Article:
NEW YORK & PALO ALTO, Calif.--(BUSINESS WIRE)--The Institute for Research in the Social Sciences (IRiSS) at Stanford University and the provider of trust and risk solutions for the internet TrustCloud announce today a research partnership to investigate trustworthiness in peer-to-peer marketplaces (p2p). Their research will explore the broad topic of trust in p2p marketplaces and, among other things, analyze whether trust is portable across different types of p2p marketplaces, such as those that let you share property and material resources as opposed to skills. Further questions that will be examined are: Do indicators of trust correlate to offline behavior? Is trust transitive (if I can trust you, can I trust your friend)?
“An event as simple as Manti Te’o and his mystery girlfriend teaches us that not everything we see online is true or trustworthy. Our mission is to increase trust among p2p marketplaces users”
P2p marketplaces are online platforms such as Craigslist, eBay and AirBnB that allow private individuals to share resources with one another. The recent growth of such marketplaces on the Web has shed light on the significance of trust between strangers for online transactions. “An event as simple as Manti Te’o and his mystery girlfriend teaches us that not everything we see online is true or trustworthy. Our mission is to increase trust among p2p marketplaces users,” says Xin Chung, co-founder and CEO of TrustCloud. “This research partnership will enable us to validate our trust system and improve our trust formulas on the basis of empirical data.”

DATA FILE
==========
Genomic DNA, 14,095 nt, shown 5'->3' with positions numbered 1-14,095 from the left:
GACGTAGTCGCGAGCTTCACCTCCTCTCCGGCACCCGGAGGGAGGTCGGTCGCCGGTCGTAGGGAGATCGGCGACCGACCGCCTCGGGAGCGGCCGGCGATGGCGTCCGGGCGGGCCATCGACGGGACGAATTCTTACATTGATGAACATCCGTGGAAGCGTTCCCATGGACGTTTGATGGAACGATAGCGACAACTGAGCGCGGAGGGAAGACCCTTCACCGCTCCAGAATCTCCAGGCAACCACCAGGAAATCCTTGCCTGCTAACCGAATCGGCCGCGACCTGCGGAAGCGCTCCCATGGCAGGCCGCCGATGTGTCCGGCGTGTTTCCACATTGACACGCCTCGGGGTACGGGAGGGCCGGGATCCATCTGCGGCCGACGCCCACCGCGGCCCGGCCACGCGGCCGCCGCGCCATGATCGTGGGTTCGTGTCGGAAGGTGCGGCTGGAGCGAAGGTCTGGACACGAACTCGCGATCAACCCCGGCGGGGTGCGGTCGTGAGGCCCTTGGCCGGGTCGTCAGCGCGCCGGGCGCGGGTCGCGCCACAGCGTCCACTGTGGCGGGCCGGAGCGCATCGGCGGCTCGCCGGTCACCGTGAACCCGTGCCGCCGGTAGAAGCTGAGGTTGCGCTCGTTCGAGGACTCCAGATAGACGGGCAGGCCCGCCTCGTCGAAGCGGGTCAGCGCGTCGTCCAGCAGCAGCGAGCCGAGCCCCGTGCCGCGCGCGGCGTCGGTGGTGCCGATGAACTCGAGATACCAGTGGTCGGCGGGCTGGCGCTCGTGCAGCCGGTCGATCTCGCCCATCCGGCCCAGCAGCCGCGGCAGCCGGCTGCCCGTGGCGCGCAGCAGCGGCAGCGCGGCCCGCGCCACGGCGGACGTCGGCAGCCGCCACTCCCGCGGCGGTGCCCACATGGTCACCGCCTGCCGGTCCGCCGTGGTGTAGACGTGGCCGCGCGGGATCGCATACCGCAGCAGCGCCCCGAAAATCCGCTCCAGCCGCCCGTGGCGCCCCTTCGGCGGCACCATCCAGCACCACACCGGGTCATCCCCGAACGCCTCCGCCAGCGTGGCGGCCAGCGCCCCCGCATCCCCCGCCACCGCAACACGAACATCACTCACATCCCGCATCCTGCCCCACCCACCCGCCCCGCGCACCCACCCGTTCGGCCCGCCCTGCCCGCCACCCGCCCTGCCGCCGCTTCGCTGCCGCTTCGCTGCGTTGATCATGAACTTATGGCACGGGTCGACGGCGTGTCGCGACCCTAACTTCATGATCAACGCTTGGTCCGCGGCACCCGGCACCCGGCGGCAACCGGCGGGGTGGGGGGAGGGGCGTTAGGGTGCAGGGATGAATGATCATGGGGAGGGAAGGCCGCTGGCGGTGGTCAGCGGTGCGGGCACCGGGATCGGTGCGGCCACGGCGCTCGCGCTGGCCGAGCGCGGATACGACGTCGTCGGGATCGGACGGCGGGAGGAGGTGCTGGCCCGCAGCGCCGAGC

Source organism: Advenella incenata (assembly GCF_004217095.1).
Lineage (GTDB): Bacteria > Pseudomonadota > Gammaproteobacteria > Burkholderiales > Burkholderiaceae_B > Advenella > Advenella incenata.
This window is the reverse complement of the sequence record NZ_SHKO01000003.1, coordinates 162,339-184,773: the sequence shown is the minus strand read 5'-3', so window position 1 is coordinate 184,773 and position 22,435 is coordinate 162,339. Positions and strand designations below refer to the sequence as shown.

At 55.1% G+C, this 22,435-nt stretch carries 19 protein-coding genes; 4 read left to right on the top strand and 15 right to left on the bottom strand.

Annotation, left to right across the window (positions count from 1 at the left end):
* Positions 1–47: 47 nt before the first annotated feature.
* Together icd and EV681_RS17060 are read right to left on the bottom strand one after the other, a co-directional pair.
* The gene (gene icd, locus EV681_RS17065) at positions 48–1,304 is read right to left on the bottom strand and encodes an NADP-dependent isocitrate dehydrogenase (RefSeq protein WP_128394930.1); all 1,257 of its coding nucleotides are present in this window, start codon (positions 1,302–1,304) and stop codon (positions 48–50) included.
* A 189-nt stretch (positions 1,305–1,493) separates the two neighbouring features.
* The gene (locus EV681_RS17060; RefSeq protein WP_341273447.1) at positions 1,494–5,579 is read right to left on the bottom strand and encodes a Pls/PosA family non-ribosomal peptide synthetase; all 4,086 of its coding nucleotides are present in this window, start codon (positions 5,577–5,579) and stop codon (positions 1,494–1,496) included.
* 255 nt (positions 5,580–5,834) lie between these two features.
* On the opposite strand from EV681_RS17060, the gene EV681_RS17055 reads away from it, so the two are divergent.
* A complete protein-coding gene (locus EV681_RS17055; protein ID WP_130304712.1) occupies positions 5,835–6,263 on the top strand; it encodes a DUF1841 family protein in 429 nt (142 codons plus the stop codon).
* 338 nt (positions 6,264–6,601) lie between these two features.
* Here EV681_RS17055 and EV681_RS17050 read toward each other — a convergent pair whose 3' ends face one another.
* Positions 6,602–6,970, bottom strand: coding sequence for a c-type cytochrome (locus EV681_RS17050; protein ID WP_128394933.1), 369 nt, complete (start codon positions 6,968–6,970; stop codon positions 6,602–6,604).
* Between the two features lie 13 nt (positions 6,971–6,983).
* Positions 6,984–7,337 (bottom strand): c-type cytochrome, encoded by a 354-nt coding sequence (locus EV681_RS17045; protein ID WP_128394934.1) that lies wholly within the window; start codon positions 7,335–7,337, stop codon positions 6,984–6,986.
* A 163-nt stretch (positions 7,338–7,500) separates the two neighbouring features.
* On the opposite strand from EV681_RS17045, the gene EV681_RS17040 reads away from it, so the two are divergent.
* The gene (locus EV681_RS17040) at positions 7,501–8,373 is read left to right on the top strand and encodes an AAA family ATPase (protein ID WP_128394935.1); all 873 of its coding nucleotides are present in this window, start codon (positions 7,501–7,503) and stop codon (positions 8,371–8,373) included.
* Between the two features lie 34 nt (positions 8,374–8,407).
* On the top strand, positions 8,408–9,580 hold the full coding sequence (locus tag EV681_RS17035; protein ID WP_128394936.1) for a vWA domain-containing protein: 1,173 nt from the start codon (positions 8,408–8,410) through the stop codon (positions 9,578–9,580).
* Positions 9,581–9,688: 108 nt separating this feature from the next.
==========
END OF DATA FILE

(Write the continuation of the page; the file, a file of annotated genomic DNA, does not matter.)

In 2011 Stanford researchers conducted a study with the international hospitality network CouchSurfing to develop a quantitative model of interpersonal trust (more information here). It was one of the first studies examining an online community like CouchSurfing, attempting to better understand why, despite high risks, people are willing to share their couches with travelers at no cost. According to Paolo Parigi, Assistant Professor of Sociology at Stanford University and one of the PIs in the above mentioned study, “there is evidence that communities based on trust can be built using technology. By partnering with a startup in the p2p space, we aim to develop and extend our prior research in this field.”
TrustCloud, a New York based tech startup, is building a trust system for the Web that provides internet users with up to date and portable trust indicators. As an equivalent to a credit score, TrustCloud generates a "TrustScore" for each of its users based on interpretations of universal indicators of trust such as transparency, longevity and endorsements, which are then filtered through layers of verification, behavior and transactions.